Friday, January 30, 2015

I am greedy with her words

I often wonder what Addison would tell me if she could.

Would she tell me that she loves the crunch of her boots on the hardened snow? Would she whisper glee at sliding around the house in her stocking feet? At twirling around the room to music? Would she clearly articulate that when it's cold she really wants to wear the PINK scarf to protect the harsh winter wind from tickling her throat?
Perhaps Addison could share the secret hiding behind those almond shaped blue eyes sparkling with joy and tell me what it is that makes her tick. Perhaps she could fill in the gaps of everything that happens at school and why she loves it so. Perhaps she could tell me EXACTLY the things that I do that truly frustrate her.
Maybe Addison could string her words together eloquently and confess to me why she pushes her brothers-- or why she wants to run away? Maybe Addison could explain why she needs to snack EVERY minute of EVERY day.

There used to be a time when Addison's vocabulary was so limited that she mostly whined. She is smart. She knows what she wants. But at that time she didn't have the ability to communicate it. So she whined and whined and whined and whined until I thought we just weren't going to make it.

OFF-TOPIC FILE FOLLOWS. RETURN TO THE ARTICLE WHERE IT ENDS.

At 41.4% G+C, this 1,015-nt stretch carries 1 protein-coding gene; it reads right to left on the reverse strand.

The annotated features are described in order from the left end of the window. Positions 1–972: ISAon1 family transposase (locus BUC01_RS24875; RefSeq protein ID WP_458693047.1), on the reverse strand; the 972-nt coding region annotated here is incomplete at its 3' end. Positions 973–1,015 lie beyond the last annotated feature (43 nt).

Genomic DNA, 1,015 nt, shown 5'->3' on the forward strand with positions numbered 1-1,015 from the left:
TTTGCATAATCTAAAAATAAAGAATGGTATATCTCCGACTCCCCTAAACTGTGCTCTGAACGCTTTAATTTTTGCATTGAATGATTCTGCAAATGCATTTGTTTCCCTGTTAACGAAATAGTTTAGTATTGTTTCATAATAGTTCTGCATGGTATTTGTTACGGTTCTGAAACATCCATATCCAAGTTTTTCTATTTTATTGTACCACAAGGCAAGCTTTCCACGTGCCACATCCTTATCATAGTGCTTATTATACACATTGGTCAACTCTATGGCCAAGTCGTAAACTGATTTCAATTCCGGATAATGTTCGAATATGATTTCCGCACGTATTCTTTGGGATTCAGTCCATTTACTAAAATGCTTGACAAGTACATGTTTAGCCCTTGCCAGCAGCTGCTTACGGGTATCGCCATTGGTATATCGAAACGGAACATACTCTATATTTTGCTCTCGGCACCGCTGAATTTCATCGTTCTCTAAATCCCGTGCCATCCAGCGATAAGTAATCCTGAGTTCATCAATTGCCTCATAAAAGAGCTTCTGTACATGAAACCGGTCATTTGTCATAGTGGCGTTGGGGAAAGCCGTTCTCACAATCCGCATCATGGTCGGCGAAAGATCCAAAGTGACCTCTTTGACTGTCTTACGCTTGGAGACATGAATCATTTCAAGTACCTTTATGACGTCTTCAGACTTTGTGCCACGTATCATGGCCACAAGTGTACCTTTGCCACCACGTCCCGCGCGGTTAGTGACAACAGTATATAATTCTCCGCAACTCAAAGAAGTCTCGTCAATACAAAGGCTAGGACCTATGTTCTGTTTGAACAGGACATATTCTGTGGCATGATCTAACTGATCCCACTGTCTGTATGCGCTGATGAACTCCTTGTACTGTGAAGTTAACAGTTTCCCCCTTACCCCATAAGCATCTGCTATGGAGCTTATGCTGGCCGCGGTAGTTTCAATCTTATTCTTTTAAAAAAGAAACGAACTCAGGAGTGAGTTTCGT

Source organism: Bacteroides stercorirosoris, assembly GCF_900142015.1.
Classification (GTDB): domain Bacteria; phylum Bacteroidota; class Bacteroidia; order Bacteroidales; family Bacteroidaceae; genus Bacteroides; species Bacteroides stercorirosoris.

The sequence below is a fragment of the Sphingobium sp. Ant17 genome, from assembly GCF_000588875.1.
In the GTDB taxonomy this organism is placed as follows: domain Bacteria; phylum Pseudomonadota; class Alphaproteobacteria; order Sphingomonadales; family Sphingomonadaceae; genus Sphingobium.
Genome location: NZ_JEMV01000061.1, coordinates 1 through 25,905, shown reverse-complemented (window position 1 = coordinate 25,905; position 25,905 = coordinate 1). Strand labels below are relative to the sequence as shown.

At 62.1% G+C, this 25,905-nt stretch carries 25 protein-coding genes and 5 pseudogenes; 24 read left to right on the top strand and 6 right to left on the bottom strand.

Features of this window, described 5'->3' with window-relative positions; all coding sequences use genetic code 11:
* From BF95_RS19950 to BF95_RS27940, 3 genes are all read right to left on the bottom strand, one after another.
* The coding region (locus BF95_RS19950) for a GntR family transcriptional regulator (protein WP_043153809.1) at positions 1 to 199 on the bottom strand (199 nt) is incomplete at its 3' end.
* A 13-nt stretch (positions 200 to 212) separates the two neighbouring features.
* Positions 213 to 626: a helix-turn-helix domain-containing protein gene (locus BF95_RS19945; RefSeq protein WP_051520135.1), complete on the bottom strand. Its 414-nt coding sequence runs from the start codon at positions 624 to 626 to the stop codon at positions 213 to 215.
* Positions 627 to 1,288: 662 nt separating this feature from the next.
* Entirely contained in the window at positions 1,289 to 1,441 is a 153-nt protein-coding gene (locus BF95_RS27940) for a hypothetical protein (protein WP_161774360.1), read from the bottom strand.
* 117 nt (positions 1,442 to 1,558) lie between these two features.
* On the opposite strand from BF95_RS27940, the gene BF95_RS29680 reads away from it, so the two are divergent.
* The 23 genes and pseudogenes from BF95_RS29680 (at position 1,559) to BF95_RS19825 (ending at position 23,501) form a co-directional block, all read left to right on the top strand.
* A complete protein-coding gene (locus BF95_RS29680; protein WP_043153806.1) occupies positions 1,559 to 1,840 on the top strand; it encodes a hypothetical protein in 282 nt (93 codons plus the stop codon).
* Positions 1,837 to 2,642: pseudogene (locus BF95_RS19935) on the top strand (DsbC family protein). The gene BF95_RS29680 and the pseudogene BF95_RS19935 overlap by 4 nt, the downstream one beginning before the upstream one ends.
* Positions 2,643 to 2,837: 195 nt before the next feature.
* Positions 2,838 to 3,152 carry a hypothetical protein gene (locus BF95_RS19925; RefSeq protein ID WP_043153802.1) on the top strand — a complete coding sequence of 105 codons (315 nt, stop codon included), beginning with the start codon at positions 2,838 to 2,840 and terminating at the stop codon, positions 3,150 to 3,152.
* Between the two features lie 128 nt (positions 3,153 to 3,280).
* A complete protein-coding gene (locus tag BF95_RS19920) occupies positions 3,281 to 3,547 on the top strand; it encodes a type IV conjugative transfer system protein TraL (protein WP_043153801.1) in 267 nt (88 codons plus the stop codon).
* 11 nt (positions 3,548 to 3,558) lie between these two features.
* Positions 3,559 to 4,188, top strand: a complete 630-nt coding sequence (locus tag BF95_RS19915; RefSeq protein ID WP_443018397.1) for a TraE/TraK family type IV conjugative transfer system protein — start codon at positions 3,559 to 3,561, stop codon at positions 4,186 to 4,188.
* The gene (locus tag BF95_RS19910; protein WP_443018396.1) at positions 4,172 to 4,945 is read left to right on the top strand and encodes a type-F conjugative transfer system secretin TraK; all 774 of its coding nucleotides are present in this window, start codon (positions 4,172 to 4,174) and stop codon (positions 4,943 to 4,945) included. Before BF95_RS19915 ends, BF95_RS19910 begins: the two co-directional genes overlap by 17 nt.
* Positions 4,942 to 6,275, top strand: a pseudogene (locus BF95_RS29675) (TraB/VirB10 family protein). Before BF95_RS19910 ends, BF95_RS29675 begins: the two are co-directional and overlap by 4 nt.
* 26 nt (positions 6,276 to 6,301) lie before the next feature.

Now her vocabulary has expanded a hundredfold. She is able to tell me basic needs and wants, and this makes me so happy. She has come so far! The whining has decreased from every minute of every day to just when she is supremely frustrated...which happens maybe once a day.

Yesterday I heard a 5 year old excitedly talking about this, that, and the other thing. This didn't make me sad or resentful that Addison couldn't babble on like that. No, it made me wonder.

What would she say if she could talk like that? If it was easy for her? If the beauty of her heart was translated into words?
Would she clasp my hands tight, lean in toward me and softly tell me that she loves me? Would she lecture me on all the things I am doing "wrong"? Would she tell me her favorite things? Would she explain how it is that she has no fear of strangers or dangerous situations? Would she share the secret behind the Addison smile and giggle?

Oh, she can say and "Wuv" and "NO" and "cute skirt"...but there are so many holes in between that I have to fill in for her that I often wonder if I'm filling correctly.

As her brow wrinkles in concentration and her rosebud lips open to impact her Addison wisdom (or request for ice cream), I am so proud of her words. I am thrilled by her communication. Seriously I can't believe how far she has come. Just now I asked her if she needed anything before her nap and she said "new sleeper" because her old sleeper had gotten wet. This information sharing makes me so happy and makes life SO much easier for both of us.
But I can't help but wonder what else she is thinking. What else is still to come from those sweet lips in the next few years.

I have stopped saying "Oh it's too bad she'll never do this" and started saying instead "I can't wait for her to show us this when she's ready."

A conversation with my daughter. Heart to heart...perhaps over a cup of coffee...Sharing our hopes and dreams. Conversing about our days in detail. Asking each other questions about things interesting us right then in life.